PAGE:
Could you tell us a little bit about your educational background?

I graduated from Quinnipiac University in 2021 majoring in health science studies with minors in both biology and psychology. I conducted research in a drosophila lab, attempting to locate a mutation that causes cell death in the flies, the H99 deletion. Working in the laboratory gave me insight into the complexity of chromosomes as I was working with advanced technologies first-hand.

What first got you interested in the healthcare field as a career choice? There are a lot of career options in the field -nursing, physician assistant, etc., what made you decide that genetic counseling was the right practice area/career choice for you?

Genetic counseling is a family affair, unlike other healthcare specializations. When a mutation is found, the results do not only impact that individual, but their families and support systems as well. I was drawn to genetic counseling because of the support I would provide to many different types of families, especially atypical families like mine. My two immediate families are made up of five younger siblings, my dad and his wife, and my mom and her wife. Having half-siblings, step-siblings, and parents in the LGBTQ community taught me family is much deeper than blood relations. I want to be there to support my patients, but also their families, no matter how traditional or non-traditional they might be.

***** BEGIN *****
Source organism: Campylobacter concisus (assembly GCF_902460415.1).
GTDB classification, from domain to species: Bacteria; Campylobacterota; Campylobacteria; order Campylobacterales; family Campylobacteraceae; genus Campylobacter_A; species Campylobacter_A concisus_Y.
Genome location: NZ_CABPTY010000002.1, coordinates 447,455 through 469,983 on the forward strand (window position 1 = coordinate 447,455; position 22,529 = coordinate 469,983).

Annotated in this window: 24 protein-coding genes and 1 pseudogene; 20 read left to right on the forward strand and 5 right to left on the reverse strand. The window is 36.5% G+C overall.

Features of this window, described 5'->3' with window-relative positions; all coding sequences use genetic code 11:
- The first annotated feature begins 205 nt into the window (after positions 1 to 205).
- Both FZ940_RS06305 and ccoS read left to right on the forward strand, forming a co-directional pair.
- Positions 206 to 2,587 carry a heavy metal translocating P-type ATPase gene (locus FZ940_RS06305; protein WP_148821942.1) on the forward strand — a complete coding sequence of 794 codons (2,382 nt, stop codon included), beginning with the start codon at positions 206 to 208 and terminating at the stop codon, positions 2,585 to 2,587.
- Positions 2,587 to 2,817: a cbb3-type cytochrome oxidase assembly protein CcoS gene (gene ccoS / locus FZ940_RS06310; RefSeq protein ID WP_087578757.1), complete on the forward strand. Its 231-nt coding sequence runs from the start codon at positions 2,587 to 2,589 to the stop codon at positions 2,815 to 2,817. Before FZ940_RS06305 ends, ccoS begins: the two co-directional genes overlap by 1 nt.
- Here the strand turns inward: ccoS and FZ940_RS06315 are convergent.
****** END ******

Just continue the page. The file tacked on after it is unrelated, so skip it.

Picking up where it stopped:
What type of obstacles have you had to overcome on the road to getting your education and in particular in pursuing your Genetic Counseling degree?

Applying to genetic counseling programs in the middle of a pandemic was a challenge I shared with the rest of my cohort. I was figuring out how to balance working on my applications while still in my senior year of college, navigating the unknowns COVID kept throwing at us. I was also a resident assistant for freshmen and sophomore residents, helping them adjust to college during a pandemic. Many of my residents were experiencing serious mental health crises and I had to remember to continue taking time for myself in order to process my own emotions. The pandemic taught me the importance of prioritizing my own needs, so I had the energy to continue supporting others.

What are you most looking forward to about beginning your Genetic Counseling studies?

I am looking forward to getting more exposure to patients and learning directly from the genetic counselors who work with KGI students!

What is one fun and interesting fact about you?

My favorite animal is a moose and I have seen two moose this year in the wild, both around 8 feet tall! I love hiking and camping so when I do that back home in New England, I am always on the lookout for Moose.